He added, "I invite everyone to seek shared solutions so that the multireligious and multicultural identity of the Holy City is respected and fraternity prevails. Violence begets violence. Enough with the clashes."
The shallow roots of the current violence involve the responses of Palestinian youth to recent Israeli actions. These include:
- Restricting gatherings at the Damascus Gate Plaza to the Old City, a favorite gathering place for Palestinian families and friends from East Jerusalem;
- An impending (and now delayed) Israeli Supreme Court decision regarding the Israeli eviction of Palestinian families from their homes in the Sheikh Jarrah neighborhood of East Jerusalem, and the subsequent occupation of their homes by Israeli settlers;
- A police blockade near Jerusalem that prevented thousands of Israeli Arab pilgrims from traveling by bus to celebrate Lailat al Qadr (the night the Quran was first revealed to the prophet Muhammad) at the Al-Aqsa Mosque. Rather than turn around, however, the pilgrims resumed their pilgrimage to the mosque on foot, creating a traffic jam as sympathetic Palestinians in Jerusalem fetched the pilgrims by car to bring them to the city.
There is no lack for theories as to why now this escalation of violence. Some suggest political opportunism. Others believe it is motivated to consolidate the gains — or harvest the fruits — attained by Israel through recent political developments in the Mideast, including agreements brokered by the last U.S. administration.
Other observers suggest that Palestinian youths are simply fed up with record unemployment levels, postponed Palestinian elections and constant Israeli harassment.
Regardless, innocent families of all stripes, Israeli Jews and Israeli Christians, Palestinian Muslims and Palestinian Christians, hunker down in fear. And if rockets and air strikes are not enough, rival groups of angry Israeli Arab and Jewish mobs are now taking to the streets, clashing in Israeli cities and towns with mixed Arab and Jewish populations.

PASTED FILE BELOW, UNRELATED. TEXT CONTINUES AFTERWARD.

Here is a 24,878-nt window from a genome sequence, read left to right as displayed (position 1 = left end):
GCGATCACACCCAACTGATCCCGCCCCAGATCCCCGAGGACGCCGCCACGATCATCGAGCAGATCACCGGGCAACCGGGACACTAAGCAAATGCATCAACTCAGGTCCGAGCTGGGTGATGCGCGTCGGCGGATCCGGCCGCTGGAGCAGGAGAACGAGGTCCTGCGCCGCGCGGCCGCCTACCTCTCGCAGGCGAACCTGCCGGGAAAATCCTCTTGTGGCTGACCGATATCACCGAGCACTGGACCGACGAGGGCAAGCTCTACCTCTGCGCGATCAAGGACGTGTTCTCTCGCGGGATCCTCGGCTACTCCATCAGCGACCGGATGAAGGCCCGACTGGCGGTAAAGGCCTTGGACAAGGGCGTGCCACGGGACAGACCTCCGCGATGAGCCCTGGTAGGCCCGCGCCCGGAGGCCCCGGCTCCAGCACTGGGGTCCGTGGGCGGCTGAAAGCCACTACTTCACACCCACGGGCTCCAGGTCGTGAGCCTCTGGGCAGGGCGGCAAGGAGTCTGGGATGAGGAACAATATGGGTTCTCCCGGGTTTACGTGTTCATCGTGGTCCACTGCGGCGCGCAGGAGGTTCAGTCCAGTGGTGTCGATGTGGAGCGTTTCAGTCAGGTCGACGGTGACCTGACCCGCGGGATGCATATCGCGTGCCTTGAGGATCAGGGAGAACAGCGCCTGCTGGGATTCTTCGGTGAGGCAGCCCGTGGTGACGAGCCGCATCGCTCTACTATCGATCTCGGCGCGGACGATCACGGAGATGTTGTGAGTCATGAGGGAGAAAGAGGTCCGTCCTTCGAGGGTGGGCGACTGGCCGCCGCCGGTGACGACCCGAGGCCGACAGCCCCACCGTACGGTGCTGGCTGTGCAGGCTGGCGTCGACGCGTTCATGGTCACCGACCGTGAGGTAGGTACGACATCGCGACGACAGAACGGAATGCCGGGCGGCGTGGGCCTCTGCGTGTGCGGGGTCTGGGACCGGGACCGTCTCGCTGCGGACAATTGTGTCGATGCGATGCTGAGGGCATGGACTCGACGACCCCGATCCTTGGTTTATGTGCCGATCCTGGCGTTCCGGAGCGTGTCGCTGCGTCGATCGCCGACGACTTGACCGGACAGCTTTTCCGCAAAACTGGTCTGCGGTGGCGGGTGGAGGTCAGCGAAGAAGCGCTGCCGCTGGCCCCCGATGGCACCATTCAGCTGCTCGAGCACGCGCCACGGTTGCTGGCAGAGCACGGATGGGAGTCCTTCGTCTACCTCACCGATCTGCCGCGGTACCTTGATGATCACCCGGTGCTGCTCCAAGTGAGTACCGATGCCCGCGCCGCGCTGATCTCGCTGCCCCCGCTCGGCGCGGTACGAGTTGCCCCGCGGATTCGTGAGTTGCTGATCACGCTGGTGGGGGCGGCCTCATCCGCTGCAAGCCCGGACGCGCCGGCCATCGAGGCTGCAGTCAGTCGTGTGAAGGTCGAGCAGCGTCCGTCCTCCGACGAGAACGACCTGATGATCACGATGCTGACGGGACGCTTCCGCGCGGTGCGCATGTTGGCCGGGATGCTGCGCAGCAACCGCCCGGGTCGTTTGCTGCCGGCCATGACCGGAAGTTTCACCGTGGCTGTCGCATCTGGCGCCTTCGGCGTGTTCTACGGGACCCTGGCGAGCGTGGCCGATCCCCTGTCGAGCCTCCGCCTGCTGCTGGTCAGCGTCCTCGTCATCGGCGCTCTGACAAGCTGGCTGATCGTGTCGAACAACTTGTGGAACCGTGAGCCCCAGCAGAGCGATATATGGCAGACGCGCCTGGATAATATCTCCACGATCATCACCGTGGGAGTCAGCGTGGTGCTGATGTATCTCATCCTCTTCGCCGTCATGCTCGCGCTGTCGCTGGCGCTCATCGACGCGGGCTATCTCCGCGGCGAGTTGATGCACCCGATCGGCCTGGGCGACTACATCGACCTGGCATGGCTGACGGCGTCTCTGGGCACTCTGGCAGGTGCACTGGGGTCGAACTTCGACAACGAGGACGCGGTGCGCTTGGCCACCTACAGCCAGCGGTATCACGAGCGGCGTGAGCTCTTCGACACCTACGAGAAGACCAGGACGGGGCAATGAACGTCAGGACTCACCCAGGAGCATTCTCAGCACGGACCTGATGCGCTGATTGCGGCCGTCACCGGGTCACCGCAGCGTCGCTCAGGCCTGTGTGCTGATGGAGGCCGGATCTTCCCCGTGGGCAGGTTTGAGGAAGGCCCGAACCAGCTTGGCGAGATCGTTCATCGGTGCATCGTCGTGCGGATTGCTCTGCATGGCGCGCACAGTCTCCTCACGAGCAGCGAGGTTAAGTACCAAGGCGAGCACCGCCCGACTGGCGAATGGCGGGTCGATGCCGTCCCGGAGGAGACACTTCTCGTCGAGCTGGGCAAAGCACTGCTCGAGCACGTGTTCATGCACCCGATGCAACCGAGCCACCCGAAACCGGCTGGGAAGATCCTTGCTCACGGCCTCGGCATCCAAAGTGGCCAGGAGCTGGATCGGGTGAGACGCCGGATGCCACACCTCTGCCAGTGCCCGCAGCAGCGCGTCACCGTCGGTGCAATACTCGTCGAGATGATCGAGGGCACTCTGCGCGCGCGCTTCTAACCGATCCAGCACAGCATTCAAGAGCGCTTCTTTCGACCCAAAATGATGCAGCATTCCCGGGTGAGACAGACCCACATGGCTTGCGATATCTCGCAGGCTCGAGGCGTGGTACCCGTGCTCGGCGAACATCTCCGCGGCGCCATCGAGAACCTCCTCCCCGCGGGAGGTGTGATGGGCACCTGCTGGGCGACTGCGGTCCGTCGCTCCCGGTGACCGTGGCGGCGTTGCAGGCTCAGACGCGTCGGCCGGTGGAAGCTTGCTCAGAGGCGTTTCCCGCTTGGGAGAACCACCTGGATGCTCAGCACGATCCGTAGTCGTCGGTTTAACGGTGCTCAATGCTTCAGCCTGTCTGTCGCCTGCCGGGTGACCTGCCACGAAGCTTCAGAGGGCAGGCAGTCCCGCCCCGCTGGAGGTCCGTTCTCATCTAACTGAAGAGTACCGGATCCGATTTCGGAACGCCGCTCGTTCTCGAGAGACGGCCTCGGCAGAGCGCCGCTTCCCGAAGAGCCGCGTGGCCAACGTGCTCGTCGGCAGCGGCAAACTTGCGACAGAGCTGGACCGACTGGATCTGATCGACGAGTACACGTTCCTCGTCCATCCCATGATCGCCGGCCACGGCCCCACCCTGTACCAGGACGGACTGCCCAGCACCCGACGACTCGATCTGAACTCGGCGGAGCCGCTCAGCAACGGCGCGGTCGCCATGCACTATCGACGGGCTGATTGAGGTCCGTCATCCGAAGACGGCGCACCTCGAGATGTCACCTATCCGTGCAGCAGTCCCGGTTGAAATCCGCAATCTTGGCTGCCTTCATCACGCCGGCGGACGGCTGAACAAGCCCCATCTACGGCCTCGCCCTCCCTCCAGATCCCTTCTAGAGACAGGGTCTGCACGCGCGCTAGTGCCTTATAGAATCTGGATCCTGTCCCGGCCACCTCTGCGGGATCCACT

A woman holds her dog as she is evacuated by medics in Ashkelon, Israel, May 11, after being wounded from a rocket was launched from the Gaza Strip. (CNS/Reuters/Amir Cohen)
"It is a nightmare," Joseph Hazboun, CNEWA's regional director in Jerusalem, wrote as he described the street clashes and fear of retribution among bystanders, including Christians, who because of their small numbers are "sensitive and terrified."
"Violence only generates violence," the Middle East Council of Churches has stated, "and hatred only leads to more hatred, racial discrimination only makes revolution, and extremism only breeds extremism, and deprivation only engenders uprising, and the only way out of this destructive cycle is to give everyone his rights, through recognition of the rights of the oppressed firstly and, secondly, by taking this recognition to the realm of implementation without procrastination or equivocation."
As I write this, my thoughts are flooded with memories that I have been fortunate to experience in my many trips to Israel and Palestine in the last three decades. Long lingering dinners with Christian and Muslim friends in the Old City and Bethlehem. Taking strolls on Ben Yehuda Street with American Jewish and Israeli friends. Visiting the many communities of women religious to report on their works with those with special needs in Gaza and Haifa, migrants in Tel Aviv, and the deaf in Bethlehem. Following the Via Dolorosa with my friends and confrères on pilgrimage. And observing young married Muslim couples praying at the place of Jesus' birth, asking the Virgin Mary for her help in having a child.
There was a time when this land was incontestably holy, when Jerusalem was the city of peace. But no more, even if glimpses of holiness remain.
"Right now," said my friend and colleague, Atonement Friar Elias Mallon, "when I think of that piece of geography where the prophets preached, where Jesus was born, preached, suffered, died, was raised from the dead and exalted at the right hand of the Father, all I can think of is Jeremiah 8:11: 'Peace, peace!' they say, though there is no peace.'
"If this land is ever to be holy again depends on us human beings," Father Elias continued. "We have desecrated it with our hatred, violence and oppression. We cannot excuse ourselves or blame God for what we have done."
Indeed. Until the fear of the other evaporates, mutual respect returns and the humanmade weapons of destruction disappear, the lands sanctified by the presence of God will remain bereft of the greatest of gifts, peace.